Actor and model Indya Moore spoke at Tulane University on Monday (Feb. 17). Moore is best known for the role of Angel Evangelista in the FX drama Pose. They are also openly transgender and non-binary (hence the use of the plural non-gendered pronoun to refer to one person). The event, part of Audre Lorde Days at Tulane, was hosted by the office for Gender and Sexual Diversity at Tulane, the Office of Multicultural Affairs and the Carolyn Barber Pierre Center for Intercultural Life.
Writer Sarah Broom is from New Orleans, but not the part of New Orleans where she spoke on Tuesday (Feb. 4), the famed, oak-lined streets of Uptown. She’s from a yellow house on Wilson Avenue in New Orleans East. Her experience in that house — and what it says about New Orleans, the United States, and our relationship to our environment — is the subject of her debut book “The Yellow House: A Memoir.” It won the 2019 National Book Award for nonfiction. Broom was interviewed in Woldenberg Art Center on Tulane University’s Uptown campus by Atlantic staff writer Van Newkirk, another potent investigator of place and environment.
Tulane University’s Howard-Tilton Memorial Library has acquired the complete archives of famed best-selling New Orleans author Anne Rice, thanks to a gift from Stuart Rose and the Stuart Rose Family Foundation. Born and raised in New Orleans — the setting of her most famous books — Rice is the author of 30 novels with more than 100 million copies sold, placing her among the most popular authors in recent American history. Rice’s work has included gothic and erotic fiction, as well as Christian literature, but she is best known for her novels in vampire and supernatural fiction. “That Tulane has provided a home for my papers is exciting and comforting,” said Rice, a former Garden District resident who grew up on St. Charles Avenue.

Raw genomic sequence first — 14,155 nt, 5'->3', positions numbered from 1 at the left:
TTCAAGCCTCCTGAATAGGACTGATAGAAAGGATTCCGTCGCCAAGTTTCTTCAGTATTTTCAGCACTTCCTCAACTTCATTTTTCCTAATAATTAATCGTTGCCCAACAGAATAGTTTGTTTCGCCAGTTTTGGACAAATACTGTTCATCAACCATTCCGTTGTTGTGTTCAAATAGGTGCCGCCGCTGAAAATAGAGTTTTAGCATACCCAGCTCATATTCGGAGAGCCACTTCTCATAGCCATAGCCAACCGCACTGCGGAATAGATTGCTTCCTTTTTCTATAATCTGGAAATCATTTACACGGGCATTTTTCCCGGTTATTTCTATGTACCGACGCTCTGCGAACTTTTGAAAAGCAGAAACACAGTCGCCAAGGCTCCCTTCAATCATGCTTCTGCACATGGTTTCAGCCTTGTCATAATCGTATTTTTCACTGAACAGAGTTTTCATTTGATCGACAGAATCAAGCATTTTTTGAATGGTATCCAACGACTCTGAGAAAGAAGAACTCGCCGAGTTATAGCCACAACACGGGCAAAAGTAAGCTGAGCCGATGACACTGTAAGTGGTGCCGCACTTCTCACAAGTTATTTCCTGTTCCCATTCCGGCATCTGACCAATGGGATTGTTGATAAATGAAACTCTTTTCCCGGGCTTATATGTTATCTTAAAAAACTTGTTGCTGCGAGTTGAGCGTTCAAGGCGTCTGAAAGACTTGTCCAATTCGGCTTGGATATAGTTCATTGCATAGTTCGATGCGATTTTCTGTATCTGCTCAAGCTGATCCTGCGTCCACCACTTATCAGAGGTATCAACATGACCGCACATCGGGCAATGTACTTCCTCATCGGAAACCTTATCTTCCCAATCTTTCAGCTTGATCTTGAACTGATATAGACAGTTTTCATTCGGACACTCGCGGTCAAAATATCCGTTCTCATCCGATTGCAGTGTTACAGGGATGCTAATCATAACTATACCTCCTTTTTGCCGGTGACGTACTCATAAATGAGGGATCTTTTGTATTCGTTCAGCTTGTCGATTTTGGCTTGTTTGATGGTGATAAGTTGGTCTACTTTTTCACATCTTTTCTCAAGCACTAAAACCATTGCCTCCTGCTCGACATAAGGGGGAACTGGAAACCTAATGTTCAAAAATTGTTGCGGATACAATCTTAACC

Sarah M. Broom, a New Orleans native and winner of the 2019 National Book Award, will speak Tuesday, Feb. 4, at Tulane University as part of the “American Water and Actual Air” speaker series, which focuses on interpreting the environment across academic disciplines. Sponsored by the Tulane School of Liberal Arts’ Environmental Studies Program, the event will be in conversation format with Vann Newkirk II, a staff writer at The Atlantic. It will take place at 6 p.m. at Stone Auditorium at Woldenberg Art Center, beginning with a reception sponsored by the New Orleans Center for the Gulf South. It is free and open to the public.
Tulane University has won city approval to build a Tulane University Police Department substation on the previous site of the Pi Kappa Alpha Fraternity building across from The Boot Bar and Grill. The now vacant lot at 1036 Broadway is zoned as residential and required a conditional use approval to be used in a public works and safety capacity. As Uptown Messenger previously reported, the station will be a single story, 3,600-square-foot building to serve as a 24/7 command center for TUPD’s off-campus patrols. The City Council approved the conditional use by a unanimous vote on Thursday, Jan. 16, following an earlier City Planning Commission recommendation.